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Time to change the defense pairings

April 16, 2017, 10:55 AM ET [385 Comments]
Ryan Wilson
Pittsburgh Penguins Blogger • RSSArchiveCONTACT
The Pittsburgh Penguins head into Columbus tonight with an opportunity to put the series out of reach of the Columbus Blue Jackets. A victory would create an 0-3 hole for John Tortorella's team and one that would probably send the team into a tail spin.

Matt Calvert was suspended one game. It's not meaningful to the league, the Penguins, or the Blue Jackets. He's in the 25th percentile in both possession and even-strength offense. It doesn't hurt the Blue Jackets on the ice and it doesn't hurt Calvert's pocketbook considering that players aren't paid in the playoffs. So what is learned? Same as always, nothing. The league's explanation included the fact it wasn't a "hockey play" and it was meant to send a message. Still only one game.

All the former players who say the Calvert play doesn't deserve a suspension seem to have something in common...

Through two games in this series Columbus holds the shot volume advantage while the Penguins have held the high danger chances advantage. Pittsburgh has the high end guys to make that work in the short term. I have concerns with that being a successful strategy over the larger haul. It's an area that needs to improve if Pittsburgh is to become the first repeat champs in the cap era. It isn't very fair to expect your goaltender to play at a ~97% level. So where can the Penguins improve?

Controlled zone exits have been an issue in this series for Pittsburgh. They aren't able to take advantage of their speed because it has been wasted chasing the puck instead of forcing the issue. Not having Kris Letang is a big deal on this front. A lot of people take for granted what a zone exit/entry machine Kris Letang is. He creates positive situations solely on his skating ability. That won't be replaced by one guy. The team will need to get the most out of the players that are available. The early returns in this series suggest that the team is not. I think that it is due to usage.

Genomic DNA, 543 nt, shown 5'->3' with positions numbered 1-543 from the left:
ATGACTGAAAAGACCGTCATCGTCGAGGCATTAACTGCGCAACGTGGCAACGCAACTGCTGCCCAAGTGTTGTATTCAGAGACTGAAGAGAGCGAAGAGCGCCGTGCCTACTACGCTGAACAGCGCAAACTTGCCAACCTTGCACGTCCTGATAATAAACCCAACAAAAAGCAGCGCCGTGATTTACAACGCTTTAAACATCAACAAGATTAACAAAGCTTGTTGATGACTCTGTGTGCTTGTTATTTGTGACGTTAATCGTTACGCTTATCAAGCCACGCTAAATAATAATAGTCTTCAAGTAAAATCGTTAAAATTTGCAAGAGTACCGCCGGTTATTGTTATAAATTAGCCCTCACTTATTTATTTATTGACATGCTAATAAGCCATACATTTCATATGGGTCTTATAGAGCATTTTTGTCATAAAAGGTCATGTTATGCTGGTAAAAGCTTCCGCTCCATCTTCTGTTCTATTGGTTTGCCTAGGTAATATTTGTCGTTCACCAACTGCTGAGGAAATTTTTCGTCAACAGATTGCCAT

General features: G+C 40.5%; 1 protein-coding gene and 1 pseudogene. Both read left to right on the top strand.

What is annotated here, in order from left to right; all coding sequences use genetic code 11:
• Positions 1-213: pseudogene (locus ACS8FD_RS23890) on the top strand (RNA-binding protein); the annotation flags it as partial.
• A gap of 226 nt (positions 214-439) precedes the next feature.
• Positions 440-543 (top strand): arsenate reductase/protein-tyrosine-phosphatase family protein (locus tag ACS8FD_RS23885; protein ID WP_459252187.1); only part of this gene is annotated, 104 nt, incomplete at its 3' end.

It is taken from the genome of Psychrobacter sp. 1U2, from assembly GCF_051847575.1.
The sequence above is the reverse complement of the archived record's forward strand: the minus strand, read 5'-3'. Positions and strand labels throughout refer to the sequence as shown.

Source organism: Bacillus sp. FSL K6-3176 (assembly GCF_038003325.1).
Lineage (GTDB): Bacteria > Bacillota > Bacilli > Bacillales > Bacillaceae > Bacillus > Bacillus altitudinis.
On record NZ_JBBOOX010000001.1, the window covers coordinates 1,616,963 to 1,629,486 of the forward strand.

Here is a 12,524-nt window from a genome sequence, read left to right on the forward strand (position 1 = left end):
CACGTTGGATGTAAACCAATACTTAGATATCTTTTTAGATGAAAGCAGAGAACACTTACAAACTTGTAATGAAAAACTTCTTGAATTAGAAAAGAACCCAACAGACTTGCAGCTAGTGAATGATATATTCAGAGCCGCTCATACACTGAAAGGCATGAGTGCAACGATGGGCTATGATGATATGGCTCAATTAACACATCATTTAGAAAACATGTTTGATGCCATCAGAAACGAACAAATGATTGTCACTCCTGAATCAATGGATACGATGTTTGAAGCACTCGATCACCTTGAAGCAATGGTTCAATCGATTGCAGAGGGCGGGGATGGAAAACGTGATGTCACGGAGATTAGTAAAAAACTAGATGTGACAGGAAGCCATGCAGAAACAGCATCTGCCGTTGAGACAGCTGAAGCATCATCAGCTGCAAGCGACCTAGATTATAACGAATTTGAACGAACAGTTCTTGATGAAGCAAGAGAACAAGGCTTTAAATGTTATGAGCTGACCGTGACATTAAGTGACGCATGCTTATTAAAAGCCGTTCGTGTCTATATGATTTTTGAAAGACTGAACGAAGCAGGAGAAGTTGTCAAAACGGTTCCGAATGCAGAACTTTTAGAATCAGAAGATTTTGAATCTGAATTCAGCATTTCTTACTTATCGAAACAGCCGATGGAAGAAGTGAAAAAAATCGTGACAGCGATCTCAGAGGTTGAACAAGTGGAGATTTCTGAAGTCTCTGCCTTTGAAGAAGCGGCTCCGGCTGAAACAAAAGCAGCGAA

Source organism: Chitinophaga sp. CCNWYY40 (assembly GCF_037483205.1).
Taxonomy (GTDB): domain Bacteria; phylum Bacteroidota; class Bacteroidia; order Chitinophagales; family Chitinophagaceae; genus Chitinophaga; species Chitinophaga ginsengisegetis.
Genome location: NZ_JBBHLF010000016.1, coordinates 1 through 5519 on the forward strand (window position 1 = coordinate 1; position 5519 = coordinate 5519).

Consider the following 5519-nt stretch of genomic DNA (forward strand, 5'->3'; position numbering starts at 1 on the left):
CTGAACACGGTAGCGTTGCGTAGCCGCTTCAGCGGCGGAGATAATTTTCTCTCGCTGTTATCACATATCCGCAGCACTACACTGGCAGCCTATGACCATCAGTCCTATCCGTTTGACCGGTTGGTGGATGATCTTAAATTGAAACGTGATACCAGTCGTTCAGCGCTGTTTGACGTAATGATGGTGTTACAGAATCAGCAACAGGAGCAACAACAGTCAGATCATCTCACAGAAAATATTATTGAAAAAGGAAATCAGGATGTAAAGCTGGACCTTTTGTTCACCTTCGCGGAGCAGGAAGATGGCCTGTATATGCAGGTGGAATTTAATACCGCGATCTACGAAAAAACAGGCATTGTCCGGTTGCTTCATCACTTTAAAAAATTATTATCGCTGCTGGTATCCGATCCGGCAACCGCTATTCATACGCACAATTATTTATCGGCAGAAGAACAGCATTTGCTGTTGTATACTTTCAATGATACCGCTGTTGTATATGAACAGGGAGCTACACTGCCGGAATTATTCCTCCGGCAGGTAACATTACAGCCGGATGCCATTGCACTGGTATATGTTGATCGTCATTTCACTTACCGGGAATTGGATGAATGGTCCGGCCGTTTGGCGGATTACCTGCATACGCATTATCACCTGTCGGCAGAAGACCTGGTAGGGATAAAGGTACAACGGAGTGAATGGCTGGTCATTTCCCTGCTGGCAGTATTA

I can't fault Mike Sullivan for attempting to spread the minutes out like this. He clearly wants to see if he can balance all the pairings and manage their minutes so nobody is overworked. However, through two games we have some significant issues at play. The main one is that Ron Hainsey cannot handle the role that he is in. Here are the bottom five players in Dom Luszczyszyn's game score for the first two games of this series.

Ron Hainsey has been the worst player in both games. He is neutralizing Brian Dumoulin. The Penguins can't afford have their best left defenseman get dragged down like this. Brian Dumoulin is a solid player, but he is not quite the caliber of player that can carry dead weight. When Ron Hainsey was acquired it was always imperative that the Penguins give him a soft role to excel in. This isn't that role. I wrote about that at the time of acquisition